Deutsche Bank AG, which has been trying to improve its position as a leader in capital markets transactions, said Friday that it has hired Seth Waugh, a former head of fixed income at Merrill Lynch & Co.
Over the last year Deutsche has been selectively adding veteran bankers who bring a long list of clients in a particular industry or region. In December the bank's investment banking unit, Deutsche Banc Alex. Brown, named George Stamas, a Wilmer, Cutler & Pickering lawyer, as a vice chairman and head of mid-Atlantic investment banking, in a drive to increase its business with emerging-growth companies in the region.
Mr. Waugh, 41, had co-headed debt capital markets at Merrill Lynch, the No. 1 underwriter of corporate debt, which he joined in 1988. Deutsche was the 16th-largest underwriter of corporate debt last year, according to Thomson Financial Securities Data.
Mr. Waugh will sit on Deutsche's executive management committee for the Americas as a vice chairman and will be a senior banker responsible for coordinating client relationships and cross-selling Deutsche products in the Americas, a new position.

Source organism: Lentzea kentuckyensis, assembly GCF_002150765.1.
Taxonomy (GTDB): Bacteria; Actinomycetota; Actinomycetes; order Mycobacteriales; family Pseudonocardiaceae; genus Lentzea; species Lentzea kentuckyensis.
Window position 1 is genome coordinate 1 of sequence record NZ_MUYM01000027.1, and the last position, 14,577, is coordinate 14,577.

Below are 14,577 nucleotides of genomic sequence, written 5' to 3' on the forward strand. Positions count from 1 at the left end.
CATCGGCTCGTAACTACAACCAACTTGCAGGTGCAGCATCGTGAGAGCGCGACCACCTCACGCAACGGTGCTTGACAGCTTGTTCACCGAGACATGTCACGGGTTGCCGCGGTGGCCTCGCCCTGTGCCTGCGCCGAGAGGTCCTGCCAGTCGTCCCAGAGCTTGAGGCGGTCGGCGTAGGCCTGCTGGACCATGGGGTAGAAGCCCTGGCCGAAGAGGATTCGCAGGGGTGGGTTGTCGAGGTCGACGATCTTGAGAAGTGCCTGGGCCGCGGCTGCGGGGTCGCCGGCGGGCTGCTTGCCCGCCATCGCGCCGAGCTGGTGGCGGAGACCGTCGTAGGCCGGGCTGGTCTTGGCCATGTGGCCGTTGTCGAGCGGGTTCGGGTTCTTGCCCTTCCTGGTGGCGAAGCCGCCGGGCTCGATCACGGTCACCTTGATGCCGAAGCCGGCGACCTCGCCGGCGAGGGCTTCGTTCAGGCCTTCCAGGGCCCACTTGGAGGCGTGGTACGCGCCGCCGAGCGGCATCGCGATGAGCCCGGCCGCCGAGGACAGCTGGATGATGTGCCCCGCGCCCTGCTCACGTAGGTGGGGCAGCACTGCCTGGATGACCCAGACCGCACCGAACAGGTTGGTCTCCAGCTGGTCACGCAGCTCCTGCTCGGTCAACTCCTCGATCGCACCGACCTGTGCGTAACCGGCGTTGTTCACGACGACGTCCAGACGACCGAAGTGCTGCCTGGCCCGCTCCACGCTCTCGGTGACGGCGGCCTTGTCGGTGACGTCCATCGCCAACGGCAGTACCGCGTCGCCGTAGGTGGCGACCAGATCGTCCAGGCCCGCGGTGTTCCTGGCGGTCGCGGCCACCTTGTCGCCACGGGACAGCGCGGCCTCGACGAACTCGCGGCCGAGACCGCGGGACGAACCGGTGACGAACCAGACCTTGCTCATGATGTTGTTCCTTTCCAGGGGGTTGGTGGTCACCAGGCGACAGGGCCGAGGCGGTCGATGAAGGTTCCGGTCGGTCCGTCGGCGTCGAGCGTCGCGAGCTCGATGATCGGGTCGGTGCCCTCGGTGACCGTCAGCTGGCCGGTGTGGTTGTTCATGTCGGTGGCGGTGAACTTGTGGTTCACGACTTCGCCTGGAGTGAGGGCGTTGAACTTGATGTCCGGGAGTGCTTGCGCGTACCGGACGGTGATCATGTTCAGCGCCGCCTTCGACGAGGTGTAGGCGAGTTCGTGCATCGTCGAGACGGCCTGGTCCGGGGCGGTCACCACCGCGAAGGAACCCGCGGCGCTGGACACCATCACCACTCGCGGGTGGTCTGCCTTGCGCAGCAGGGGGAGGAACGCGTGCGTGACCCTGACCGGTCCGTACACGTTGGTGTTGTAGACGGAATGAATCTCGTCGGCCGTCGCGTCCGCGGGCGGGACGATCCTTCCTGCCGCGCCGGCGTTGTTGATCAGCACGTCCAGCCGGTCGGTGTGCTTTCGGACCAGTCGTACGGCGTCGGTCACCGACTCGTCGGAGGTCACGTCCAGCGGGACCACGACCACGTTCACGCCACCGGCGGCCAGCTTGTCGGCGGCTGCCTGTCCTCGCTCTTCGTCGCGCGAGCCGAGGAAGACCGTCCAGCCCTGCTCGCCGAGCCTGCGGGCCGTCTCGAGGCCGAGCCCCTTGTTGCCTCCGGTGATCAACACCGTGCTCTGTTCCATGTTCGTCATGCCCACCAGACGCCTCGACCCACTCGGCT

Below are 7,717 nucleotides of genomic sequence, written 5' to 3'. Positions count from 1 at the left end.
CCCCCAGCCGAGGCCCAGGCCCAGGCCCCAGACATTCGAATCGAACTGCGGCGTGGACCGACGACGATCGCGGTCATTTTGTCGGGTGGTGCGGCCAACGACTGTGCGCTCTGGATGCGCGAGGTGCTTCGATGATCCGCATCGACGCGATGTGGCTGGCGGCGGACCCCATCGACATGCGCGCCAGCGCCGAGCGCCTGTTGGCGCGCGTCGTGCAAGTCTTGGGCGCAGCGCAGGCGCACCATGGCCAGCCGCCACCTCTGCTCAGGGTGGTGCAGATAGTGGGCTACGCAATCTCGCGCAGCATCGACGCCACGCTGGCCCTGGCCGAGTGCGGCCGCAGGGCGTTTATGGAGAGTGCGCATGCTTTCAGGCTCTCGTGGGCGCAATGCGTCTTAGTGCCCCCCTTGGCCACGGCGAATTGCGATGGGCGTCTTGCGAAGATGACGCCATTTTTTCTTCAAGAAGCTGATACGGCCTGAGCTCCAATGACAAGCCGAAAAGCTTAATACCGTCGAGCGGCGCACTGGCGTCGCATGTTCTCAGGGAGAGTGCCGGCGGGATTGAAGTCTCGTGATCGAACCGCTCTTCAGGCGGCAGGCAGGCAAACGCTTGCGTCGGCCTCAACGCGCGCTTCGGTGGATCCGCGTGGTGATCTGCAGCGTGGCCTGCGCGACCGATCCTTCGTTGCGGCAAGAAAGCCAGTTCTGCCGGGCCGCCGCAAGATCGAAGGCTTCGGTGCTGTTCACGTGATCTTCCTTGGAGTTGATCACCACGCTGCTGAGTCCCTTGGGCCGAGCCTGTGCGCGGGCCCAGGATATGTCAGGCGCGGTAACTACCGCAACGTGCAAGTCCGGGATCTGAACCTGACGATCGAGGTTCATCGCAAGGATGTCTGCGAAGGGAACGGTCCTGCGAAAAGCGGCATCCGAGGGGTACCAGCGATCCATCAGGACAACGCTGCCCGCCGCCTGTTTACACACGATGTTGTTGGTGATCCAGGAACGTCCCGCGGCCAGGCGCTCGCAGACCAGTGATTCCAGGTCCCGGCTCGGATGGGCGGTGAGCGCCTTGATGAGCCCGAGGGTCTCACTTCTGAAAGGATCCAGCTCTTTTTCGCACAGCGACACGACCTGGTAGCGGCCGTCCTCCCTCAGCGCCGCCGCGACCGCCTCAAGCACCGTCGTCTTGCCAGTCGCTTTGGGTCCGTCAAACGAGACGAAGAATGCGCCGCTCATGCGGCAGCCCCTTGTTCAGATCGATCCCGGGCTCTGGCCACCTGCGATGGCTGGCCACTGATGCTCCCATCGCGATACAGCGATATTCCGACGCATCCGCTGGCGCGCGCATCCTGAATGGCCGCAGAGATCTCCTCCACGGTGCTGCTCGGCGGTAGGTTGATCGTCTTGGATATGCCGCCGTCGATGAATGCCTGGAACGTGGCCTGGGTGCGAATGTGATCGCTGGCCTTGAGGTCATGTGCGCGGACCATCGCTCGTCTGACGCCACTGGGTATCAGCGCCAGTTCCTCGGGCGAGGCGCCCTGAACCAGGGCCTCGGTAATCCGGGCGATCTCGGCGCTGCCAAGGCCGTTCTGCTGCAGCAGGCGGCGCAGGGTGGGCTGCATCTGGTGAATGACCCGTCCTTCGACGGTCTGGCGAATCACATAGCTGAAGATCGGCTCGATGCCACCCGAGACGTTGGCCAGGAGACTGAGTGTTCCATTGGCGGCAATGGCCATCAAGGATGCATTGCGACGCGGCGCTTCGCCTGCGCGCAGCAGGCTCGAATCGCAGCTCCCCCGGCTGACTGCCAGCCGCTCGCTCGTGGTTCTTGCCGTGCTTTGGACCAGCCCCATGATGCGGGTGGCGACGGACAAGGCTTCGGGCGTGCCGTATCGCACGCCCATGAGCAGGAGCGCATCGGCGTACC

He will also be managing director and regional head of Deutsche's global markets division, its debt unit, which is run by Edson V. Mitchell in London. Mr. Waugh will report to Mr. Mitchell and to John A. Ross, chief executive officer of Deutsche Bank Americas.
He starts April 3 and will be based in New York, Deutsche said in a statement Friday.
The $869 billion German banking company said this month that it would merge with rival Dresdner Bank AG and would focus the combined entity on corporate and investment banking.
When Merrill shuffled its fixed-income management in the wake of the market turmoil sparked by trouble in Asia and Russia in 1998, Mr. Waugh was named a London-based deputy head of global debt markets, overseeing Merrill's European expansion.
He left Merrill in January 1999 to become president and chief executive officer of Quantitative Financial Strategies, a hedge fund in Conshohocken, Pa., that is now based in Greenwich, Conn., and manages $2 billion in assets.
"Seth's background and experience are an excellent fit with Deutsche Bank's regional growth plans," Mr. Ross said.
Mr. Waugh left the hedge fund last fall, telling reporters that he missed Wall Street action. He could not be reached for comment Friday.